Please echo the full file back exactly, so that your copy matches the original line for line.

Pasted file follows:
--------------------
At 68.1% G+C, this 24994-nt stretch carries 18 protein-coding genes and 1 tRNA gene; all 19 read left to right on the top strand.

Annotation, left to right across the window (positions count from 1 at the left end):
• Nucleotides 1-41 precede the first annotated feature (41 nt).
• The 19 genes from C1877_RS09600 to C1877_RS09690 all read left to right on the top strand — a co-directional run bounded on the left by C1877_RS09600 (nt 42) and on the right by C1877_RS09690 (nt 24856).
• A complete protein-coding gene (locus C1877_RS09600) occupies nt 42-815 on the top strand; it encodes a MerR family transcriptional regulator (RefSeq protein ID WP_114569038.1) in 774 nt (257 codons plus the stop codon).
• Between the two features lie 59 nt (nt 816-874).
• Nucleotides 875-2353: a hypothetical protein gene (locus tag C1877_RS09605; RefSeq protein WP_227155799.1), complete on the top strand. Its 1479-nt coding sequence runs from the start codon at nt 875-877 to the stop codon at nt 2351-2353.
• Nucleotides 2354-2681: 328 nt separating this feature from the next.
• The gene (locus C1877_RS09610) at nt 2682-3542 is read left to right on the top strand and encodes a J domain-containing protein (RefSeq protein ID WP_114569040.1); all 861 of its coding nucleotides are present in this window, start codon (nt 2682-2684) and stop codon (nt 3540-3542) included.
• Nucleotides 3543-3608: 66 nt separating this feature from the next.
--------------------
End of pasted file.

At 68.1% G+C, this 24994-nt stretch carries 18 protein-coding genes and 1 tRNA gene; all 19 read left to right on the top strand.

Annotation, left to right across the window (positions count from 1 at the left end):
• Nucleotides 1-41 precede the first annotated feature (41 nt).
• The 19 genes from C1877_RS09600 to C1877_RS09690 all read left to right on the top strand — a co-directional run bounded on the left by C1877_RS09600 (nt 42) and on the right by C1877_RS09690 (nt 24856).
• A complete protein-coding gene (locus C1877_RS09600) occupies nt 42-815 on the top strand; it encodes a MerR family transcriptional regulator (RefSeq protein ID WP_114569038.1) in 774 nt (257 codons plus the stop codon).
• Between the two features lie 59 nt (nt 816-874).
• Nucleotides 875-2353: a hypothetical protein gene (locus tag C1877_RS09605; RefSeq protein WP_227155799.1), complete on the top strand. Its 1479-nt coding sequence runs from the start codon at nt 875-877 to the stop codon at nt 2351-2353.
• Nucleotides 2354-2681: 328 nt separating this feature from the next.
• The gene (locus C1877_RS09610) at nt 2682-3542 is read left to right on the top strand and encodes a J domain-containing protein (RefSeq protein ID WP_114569040.1); all 861 of its coding nucleotides are present in this window, start codon (nt 2682-2684) and stop codon (nt 3540-3542) included.
• Nucleotides 3543-3608: 66 nt separating this feature from the next.